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On the Relationships Between Notions of Simulation-Based Security

R. Küsters, A. Datta, J. C. Mitchell, and A. Ramanathan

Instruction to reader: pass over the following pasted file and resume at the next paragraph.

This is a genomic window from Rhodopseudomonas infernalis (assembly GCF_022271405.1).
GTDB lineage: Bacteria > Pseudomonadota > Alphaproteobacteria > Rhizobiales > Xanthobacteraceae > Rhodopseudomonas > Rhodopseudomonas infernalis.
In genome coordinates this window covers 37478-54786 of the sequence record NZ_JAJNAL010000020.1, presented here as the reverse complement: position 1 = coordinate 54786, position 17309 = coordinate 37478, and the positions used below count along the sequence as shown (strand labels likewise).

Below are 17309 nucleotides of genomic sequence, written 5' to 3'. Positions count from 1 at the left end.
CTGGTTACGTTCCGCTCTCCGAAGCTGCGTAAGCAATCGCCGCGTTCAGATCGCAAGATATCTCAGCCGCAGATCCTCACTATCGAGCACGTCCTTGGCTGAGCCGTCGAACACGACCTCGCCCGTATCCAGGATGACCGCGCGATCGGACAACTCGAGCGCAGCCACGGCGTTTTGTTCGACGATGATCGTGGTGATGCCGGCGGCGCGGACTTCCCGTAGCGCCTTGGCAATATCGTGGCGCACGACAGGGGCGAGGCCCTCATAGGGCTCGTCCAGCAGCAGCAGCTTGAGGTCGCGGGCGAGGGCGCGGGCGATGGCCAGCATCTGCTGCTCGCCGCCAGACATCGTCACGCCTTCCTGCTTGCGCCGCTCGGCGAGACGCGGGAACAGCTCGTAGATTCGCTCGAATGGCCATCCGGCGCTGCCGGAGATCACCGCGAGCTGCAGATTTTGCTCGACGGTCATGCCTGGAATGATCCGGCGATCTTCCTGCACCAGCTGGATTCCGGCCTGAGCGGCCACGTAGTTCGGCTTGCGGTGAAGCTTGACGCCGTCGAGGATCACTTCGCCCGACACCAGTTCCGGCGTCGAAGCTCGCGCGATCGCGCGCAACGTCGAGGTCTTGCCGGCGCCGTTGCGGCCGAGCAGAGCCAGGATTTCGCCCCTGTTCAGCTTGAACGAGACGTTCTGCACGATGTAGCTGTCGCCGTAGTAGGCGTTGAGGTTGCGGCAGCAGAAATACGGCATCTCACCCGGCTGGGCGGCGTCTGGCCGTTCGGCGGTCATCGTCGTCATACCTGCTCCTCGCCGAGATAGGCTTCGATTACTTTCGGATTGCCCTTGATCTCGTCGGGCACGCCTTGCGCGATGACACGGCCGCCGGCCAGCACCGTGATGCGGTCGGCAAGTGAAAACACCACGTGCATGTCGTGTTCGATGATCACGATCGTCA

Several compositional forms of simulation-based security have been proposed in the literature, including universal composability, black-box simulatability, and variants thereof. These relations between a protocol and an ideal functionality are similar enough that they can be ordered from strongest to weakest according to the logical form of their definitions. However, determining whether two relations are in fact identical depends on some subtle features that have not been brought out in previous studies. We identify the position of a ``master process'' in the distributed system, and some limitations on transparent message forwarding within computational complexity bounds, as two main factors. Using a general computational framework, called Sequential Probabilistic Process Calculus (SPPC), we clarify the relationships between the simulation-based security conditions. Many of the proofs are carried out based on a small set of equivalence principles involving processes and distributed systems. These equivalences exhibit the essential properties needed to prove relationships between security notions and allow us to carry over our results to those computational models which satisfy these equivalences.